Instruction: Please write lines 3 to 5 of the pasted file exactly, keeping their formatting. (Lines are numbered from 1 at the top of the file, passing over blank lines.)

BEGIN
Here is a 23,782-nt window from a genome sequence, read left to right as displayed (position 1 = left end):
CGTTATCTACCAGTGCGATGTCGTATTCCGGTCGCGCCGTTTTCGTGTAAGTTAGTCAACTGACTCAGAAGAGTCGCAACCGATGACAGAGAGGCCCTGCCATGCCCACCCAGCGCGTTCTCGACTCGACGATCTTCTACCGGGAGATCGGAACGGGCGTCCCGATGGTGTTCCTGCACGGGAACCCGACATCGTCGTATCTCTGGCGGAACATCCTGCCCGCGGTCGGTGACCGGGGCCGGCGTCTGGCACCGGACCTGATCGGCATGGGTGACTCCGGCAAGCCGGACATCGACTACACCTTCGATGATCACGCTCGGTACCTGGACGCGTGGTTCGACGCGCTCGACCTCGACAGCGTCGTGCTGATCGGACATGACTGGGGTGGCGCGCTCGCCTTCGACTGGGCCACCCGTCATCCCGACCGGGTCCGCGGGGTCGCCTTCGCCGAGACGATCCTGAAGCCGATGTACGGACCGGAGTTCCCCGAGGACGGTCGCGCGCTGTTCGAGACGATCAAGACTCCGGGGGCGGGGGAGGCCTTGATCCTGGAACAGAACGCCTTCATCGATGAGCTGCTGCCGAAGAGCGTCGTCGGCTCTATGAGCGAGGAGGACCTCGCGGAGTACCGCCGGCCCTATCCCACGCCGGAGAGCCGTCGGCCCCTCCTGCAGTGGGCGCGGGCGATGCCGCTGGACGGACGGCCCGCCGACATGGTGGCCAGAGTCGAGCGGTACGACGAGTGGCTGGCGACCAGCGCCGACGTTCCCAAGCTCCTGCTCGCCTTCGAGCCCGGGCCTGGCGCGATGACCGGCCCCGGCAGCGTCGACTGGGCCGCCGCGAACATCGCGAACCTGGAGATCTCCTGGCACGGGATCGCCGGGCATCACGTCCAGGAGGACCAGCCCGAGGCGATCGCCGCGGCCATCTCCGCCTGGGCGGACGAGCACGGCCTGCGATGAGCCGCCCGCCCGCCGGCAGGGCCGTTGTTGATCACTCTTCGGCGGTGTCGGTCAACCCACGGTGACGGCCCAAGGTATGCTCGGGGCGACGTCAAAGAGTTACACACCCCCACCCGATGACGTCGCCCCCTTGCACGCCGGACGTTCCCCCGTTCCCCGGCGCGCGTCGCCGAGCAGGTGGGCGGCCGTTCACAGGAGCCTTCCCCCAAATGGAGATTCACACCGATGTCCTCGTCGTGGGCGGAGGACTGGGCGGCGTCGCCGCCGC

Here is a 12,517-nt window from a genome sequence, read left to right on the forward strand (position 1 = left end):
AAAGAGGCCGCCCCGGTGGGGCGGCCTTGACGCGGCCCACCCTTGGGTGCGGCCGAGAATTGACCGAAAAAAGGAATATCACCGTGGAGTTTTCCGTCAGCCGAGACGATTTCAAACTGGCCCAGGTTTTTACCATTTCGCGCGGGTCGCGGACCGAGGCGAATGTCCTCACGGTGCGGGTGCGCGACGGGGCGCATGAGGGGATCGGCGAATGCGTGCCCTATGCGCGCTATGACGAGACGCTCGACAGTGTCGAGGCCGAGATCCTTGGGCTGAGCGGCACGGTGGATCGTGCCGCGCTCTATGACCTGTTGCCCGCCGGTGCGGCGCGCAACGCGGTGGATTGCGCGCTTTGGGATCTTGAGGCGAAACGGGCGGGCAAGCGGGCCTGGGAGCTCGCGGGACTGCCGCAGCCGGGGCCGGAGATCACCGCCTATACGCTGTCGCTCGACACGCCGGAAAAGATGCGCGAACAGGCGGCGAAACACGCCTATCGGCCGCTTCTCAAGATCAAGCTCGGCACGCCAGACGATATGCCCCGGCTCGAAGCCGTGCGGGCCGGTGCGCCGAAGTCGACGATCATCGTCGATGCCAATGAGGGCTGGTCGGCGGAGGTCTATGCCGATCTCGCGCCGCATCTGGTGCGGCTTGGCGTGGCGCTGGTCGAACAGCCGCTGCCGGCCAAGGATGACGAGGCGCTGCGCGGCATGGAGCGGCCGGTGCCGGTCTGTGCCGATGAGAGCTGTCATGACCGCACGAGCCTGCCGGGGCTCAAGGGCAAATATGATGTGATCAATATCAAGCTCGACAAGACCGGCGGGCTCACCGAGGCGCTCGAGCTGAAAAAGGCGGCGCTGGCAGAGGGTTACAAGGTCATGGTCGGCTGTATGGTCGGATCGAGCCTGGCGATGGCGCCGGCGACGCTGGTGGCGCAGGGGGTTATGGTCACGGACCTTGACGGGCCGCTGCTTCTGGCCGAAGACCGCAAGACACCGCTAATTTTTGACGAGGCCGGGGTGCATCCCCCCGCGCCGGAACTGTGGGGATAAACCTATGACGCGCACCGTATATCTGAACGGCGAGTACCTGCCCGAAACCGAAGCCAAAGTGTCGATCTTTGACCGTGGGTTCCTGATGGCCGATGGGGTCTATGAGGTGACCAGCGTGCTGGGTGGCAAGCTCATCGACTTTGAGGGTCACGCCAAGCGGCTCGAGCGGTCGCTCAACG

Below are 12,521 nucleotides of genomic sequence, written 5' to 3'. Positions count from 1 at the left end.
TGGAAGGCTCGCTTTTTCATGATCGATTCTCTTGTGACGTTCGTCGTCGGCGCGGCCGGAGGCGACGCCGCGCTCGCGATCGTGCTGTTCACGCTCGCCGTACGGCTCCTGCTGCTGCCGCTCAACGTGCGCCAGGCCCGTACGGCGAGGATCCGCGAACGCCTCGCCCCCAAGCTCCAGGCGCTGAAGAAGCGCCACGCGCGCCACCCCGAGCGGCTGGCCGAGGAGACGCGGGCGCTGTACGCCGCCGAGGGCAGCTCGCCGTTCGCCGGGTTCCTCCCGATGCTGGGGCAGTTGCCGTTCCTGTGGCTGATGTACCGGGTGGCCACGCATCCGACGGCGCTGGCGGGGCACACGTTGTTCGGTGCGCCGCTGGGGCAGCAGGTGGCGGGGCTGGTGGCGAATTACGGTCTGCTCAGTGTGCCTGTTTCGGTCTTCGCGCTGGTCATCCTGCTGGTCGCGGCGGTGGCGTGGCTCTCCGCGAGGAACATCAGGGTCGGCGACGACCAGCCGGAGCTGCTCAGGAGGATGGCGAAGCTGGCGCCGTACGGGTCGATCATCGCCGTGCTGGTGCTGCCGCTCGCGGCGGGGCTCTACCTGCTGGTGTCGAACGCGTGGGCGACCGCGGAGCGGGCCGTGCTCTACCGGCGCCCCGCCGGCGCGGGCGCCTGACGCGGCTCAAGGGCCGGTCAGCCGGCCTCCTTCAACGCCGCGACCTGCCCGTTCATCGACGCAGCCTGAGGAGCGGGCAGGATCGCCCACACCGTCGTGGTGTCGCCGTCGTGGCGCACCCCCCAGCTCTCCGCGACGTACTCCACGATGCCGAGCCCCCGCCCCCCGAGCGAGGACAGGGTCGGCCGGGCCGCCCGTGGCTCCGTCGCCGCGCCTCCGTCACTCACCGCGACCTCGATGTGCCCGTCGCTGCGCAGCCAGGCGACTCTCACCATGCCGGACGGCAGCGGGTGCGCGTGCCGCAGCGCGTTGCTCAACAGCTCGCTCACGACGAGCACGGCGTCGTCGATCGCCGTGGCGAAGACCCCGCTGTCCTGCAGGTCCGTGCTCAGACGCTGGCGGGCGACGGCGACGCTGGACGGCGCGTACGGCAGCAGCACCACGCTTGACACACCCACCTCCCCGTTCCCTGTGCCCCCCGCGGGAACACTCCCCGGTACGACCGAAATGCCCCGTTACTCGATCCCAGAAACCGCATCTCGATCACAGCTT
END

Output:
Here is a 12,517-nt window from a genome sequence, read left to right on the forward strand (position 1 = left end):
AAAGAGGCCGCCCCGGTGGGGCGGCCTTGACGCGGCCCACCCTTGGGTGCGGCCGAGAATTGACCGAAAAAAGGAATATCACCGTGGAGTTTTCCGTCAGCCGAGACGATTTCAAACTGGCCCAGGTTTTTACCATTTCGCGCGGGTCGCGGACCGAGGCGAATGTCCTCACGGTGCGGGTGCGCGACGGGGCGCATGAGGGGATCGGCGAATGCGTGCCCTATGCGCGCTATGACGAGACGCTCGACAGTGTCGAGGCCGAGATCCTTGGGCTGAGCGGCACGGTGGATCGTGCCGCGCTCTATGACCTGTTGCCCGCCGGTGCGGCGCGCAACGCGGTGGATTGCGCGCTTTGGGATCTTGAGGCGAAACGGGCGGGCAAGCGGGCCTGGGAGCTCGCGGGACTGCCGCAGCCGGGGCCGGAGATCACCGCCTATACGCTGTCGCTCGACACGCCGGAAAAGATGCGCGAACAGGCGGCGAAACACGCCTATCGGCCGCTTCTCAAGATCAAGCTCGGCACGCCAGACGATATGCCCCGGCTCGAAGCCGTGCGGGCCGGTGCGCCGAAGTCGACGATCATCGTCGATGCCAATGAGGGCTGGTCGGCGGAGGTCTATGCCGATCTCGCGCCGCATCTGGTGCGGCTTGGCGTGGCGCTGGTCGAACAGCCGCTGCCGGCCAAGGATGACGAGGCGCTGCGCGGCATGGAGCGGCCGGTGCCGGTCTGTGCCGATGAGAGCTGTCATGACCGCACGAGCCTGCCGGGGCTCAAGGGCAAATATGATGTGATCAATATCAAGCTCGACAAGACCGGCGGGCTCACCGAGGCGCTCGAGCTGAAAAAGGCGGCGCTGGCAGAGGGTTACAAGGTCATGGTCGGCTGTATGGTCGGATCGAGCCTGGCGATGGCGCCGGCGACGCTGGTGGCGCAGGGGGTTATGGTCACGGACCTTGACGGGCCGCTGCTTCTGGCCGAAGACCGCAAGACACCGCTAATTTTTGACGAGGCCGGGGTGCATCCCCCCGCGCCGGAACTGTGGGGATAAACCTATGACGCGCACCGTATATCTGAACGGCGAGTACCTGCCCGAAACCGAAGCCAAAGTGTCGATCTTTGACCGTGGGTTCCTGATGGCCGATGGGGTCTATGAGGTGACCAGCGTGCTGGGTGGCAAGCTCATCGACTTTGAGGGTCACGCCAAGCGGCTCGAGCGGTCGCTCAACG

Below are 12,521 nucleotides of genomic sequence, written 5' to 3'. Positions count from 1 at the left end.